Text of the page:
The Nice Programmer
I dislike the fact that many people think that computer programmers are hermits that like to live in little cubicles under the fluorescent lights. What does not help is that there are plenty of them that do think that computer users are just the enemy trying to break down the precious system.
The reality is that programming is something that requires concentration. To truly solve a problem with good logic you need to use your brain power to make sense of the steps that have to be taken. It sometimes takes time and then peace to be able to translate the thought into actual code.
Some programmers are always coding in their heads. I have actually woken up in the middle of the night with the solution to a problem and if I have remote access I log in and either solve the problem or send an email to myself. Trying to remember the next day is kind of difficult. Some programmers like to walk while they are solving some logic issue in their head so to other it looks like they are in a completely different world. I don’t pace when I think, however I do listen to music a little too loud and the more input the more I am able to work out a problem, but I am not the norm.
I think that this is where the problem with communicating with the mythical creature the programmer is comes from. You see a dude walking down the hall that does not acknowledge the world around him as a rude person. I think both sides feed off each other and the disconnect just becomes greater and greater. I have seen it in several organizations.
One of the most frustrating things as a person is to be ignored. While users would probably think that they are ignored the most on the equation, programmers are also only approached when they are needed for something. Like Milton in Office Space, they are the lasts ones to get the piece of cake if they even get any.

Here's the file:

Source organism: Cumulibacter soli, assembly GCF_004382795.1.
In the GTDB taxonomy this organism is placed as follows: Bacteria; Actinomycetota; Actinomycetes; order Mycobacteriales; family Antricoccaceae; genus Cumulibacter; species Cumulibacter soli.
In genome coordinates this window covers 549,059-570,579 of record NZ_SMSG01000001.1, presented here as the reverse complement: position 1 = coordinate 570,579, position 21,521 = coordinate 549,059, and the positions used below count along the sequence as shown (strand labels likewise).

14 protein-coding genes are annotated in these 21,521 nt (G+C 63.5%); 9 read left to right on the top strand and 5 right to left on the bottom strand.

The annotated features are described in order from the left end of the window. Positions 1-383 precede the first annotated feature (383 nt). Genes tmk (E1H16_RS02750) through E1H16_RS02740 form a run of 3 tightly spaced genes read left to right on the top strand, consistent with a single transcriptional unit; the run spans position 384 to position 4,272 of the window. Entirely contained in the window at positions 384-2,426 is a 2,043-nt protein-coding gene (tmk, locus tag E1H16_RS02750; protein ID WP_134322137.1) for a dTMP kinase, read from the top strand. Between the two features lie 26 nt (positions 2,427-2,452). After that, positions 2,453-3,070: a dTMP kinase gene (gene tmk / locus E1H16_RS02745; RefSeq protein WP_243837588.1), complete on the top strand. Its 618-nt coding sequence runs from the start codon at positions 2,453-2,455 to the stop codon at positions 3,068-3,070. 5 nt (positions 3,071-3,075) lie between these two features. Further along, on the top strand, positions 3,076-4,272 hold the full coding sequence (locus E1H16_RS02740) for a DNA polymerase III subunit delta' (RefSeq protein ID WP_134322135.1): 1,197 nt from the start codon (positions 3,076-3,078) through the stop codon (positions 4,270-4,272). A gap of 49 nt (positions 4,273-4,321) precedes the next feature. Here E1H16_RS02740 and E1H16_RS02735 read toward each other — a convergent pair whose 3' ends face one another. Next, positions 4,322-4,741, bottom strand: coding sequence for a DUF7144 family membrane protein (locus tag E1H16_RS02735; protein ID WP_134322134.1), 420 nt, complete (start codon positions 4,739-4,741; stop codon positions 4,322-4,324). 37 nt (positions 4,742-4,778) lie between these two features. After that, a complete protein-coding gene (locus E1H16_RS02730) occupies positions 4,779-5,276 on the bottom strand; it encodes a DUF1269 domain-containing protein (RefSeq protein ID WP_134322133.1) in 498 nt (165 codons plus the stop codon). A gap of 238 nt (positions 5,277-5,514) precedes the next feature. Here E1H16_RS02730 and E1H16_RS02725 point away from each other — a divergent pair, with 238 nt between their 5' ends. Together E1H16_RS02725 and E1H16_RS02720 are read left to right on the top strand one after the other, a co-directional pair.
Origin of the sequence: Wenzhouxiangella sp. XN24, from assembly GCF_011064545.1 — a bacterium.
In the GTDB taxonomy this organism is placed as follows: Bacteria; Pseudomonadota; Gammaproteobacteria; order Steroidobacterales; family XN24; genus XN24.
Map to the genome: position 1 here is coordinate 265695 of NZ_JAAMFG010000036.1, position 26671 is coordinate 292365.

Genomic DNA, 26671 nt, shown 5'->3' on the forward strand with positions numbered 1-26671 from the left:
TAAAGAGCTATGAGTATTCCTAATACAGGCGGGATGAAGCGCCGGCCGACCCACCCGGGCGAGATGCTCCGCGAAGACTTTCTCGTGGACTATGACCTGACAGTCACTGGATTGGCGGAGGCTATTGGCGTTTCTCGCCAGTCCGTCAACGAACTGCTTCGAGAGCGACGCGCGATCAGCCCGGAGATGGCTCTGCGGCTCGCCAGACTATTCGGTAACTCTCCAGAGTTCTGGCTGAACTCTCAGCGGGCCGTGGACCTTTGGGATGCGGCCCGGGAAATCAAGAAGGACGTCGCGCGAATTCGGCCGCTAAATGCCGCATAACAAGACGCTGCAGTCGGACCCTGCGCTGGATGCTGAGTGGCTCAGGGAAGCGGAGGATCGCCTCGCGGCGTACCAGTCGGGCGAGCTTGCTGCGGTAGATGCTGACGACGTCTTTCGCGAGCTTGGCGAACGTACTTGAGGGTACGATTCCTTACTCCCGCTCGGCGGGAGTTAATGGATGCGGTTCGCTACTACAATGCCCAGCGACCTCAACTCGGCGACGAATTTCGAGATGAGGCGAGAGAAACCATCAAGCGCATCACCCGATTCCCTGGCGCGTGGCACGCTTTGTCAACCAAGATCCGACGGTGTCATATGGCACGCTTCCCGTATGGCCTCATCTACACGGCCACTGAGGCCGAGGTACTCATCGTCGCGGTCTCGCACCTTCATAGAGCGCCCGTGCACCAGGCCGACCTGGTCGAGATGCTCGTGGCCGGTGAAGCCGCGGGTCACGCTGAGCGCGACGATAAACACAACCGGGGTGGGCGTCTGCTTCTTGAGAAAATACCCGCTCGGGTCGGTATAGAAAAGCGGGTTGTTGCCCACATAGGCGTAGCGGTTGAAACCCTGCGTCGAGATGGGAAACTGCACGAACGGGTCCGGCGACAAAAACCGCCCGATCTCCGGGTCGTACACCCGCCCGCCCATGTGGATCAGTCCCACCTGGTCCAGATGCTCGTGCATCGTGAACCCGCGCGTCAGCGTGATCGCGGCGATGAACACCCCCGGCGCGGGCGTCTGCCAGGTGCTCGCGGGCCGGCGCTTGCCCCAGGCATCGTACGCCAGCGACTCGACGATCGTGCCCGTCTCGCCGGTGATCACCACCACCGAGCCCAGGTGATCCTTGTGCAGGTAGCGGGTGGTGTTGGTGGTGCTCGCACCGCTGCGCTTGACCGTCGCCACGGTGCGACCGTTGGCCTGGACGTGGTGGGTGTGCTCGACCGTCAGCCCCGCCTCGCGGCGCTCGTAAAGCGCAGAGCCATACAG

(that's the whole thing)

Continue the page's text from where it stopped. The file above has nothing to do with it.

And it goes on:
I will never forget the day that a user had a problem at one of my previous employers and I showed up at her desk. She was a middle age woman that I later found out was actually married to a programmer. When I said hi to her and asked her for more details on what was wrong with her report she looked almost scared. She then said, a programmer never talks to us. I later found out who the worse offender was in our department who even refused to talk to the help desk people.
I cannot solve the problem for everyone but I did find out how to make it better, at least for me. Start communication with people on a regular basis. I am not talking about full on water cooler talks with people but just saying hello in the morning when you walk in the office. I have observed that most people do not do this, or don’t like it. A good morning goes a long way into making you look more personable, specially for a programmer.